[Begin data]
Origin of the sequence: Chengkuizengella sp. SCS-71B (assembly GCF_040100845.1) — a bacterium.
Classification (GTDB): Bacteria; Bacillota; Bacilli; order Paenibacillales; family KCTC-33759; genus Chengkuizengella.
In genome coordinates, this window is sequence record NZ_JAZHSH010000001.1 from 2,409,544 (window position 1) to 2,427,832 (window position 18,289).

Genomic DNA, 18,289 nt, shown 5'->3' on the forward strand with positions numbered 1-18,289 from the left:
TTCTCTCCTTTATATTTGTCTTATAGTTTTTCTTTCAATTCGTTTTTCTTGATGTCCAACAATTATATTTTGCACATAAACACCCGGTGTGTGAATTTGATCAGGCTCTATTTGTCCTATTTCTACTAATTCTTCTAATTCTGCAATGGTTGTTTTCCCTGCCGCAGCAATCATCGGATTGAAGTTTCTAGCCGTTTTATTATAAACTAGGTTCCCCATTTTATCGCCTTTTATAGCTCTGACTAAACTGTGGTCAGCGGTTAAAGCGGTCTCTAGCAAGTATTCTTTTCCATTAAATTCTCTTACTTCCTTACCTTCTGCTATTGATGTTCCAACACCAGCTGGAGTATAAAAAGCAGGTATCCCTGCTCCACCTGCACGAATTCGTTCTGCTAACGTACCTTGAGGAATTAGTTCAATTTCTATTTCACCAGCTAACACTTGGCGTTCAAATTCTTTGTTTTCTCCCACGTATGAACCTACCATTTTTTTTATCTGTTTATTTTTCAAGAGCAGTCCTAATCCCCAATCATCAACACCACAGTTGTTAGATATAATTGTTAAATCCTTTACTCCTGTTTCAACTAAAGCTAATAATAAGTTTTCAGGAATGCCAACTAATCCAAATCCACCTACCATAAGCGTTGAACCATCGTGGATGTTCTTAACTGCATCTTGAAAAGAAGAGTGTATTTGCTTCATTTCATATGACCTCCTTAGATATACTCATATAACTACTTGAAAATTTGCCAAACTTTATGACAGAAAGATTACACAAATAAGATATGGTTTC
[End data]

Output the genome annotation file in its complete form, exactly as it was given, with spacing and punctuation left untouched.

Origin of the sequence: Chengkuizengella sp. SCS-71B (assembly GCF_040100845.1) — a bacterium.
Classification (GTDB): Bacteria; Bacillota; Bacilli; order Paenibacillales; family KCTC-33759; genus Chengkuizengella.
In genome coordinates, this window is sequence record NZ_JAZHSH010000001.1 from 2,409,544 (window position 1) to 2,427,832 (window position 18,289).

Genomic DNA, 18,289 nt, shown 5'->3' on the forward strand with positions numbered 1-18,289 from the left:
TTCTCTCCTTTATATTTGTCTTATAGTTTTTCTTTCAATTCGTTTTTCTTGATGTCCAACAATTATATTTTGCACATAAACACCCGGTGTGTGAATTTGATCAGGCTCTATTTGTCCTATTTCTACTAATTCTTCTAATTCTGCAATGGTTGTTTTCCCTGCCGCAGCAATCATCGGATTGAAGTTTCTAGCCGTTTTATTATAAACTAGGTTCCCCATTTTATCGCCTTTTATAGCTCTGACTAAACTGTGGTCAGCGGTTAAAGCGGTCTCTAGCAAGTATTCTTTTCCATTAAATTCTCTTACTTCCTTACCTTCTGCTATTGATGTTCCAACACCAGCTGGAGTATAAAAAGCAGGTATCCCTGCTCCACCTGCACGAATTCGTTCTGCTAACGTACCTTGAGGAATTAGTTCAATTTCTATTTCACCAGCTAACACTTGGCGTTCAAATTCTTTGTTTTCTCCCACGTATGAACCTACCATTTTTTTTATCTGTTTATTTTTCAAGAGCAGTCCTAATCCCCAATCATCAACACCACAGTTGTTAGATATAATTGTTAAATCCTTTACTCCTGTTTCAACTAAAGCTAATAATAAGTTTTCAGGAATGCCAACTAATCCAAATCCACCTACCATAAGCGTTGAACCATCGTGGATGTTCTTAACTGCATCTTGAAAAGAAGAGTGTATTTGCTTCATTTCATATGACCTCCTTAGATATACTCATATAACTACTTGAAAATTTGCCAAACTTTATGACAGAAAGATTACACAAATAAGATATGGTTTC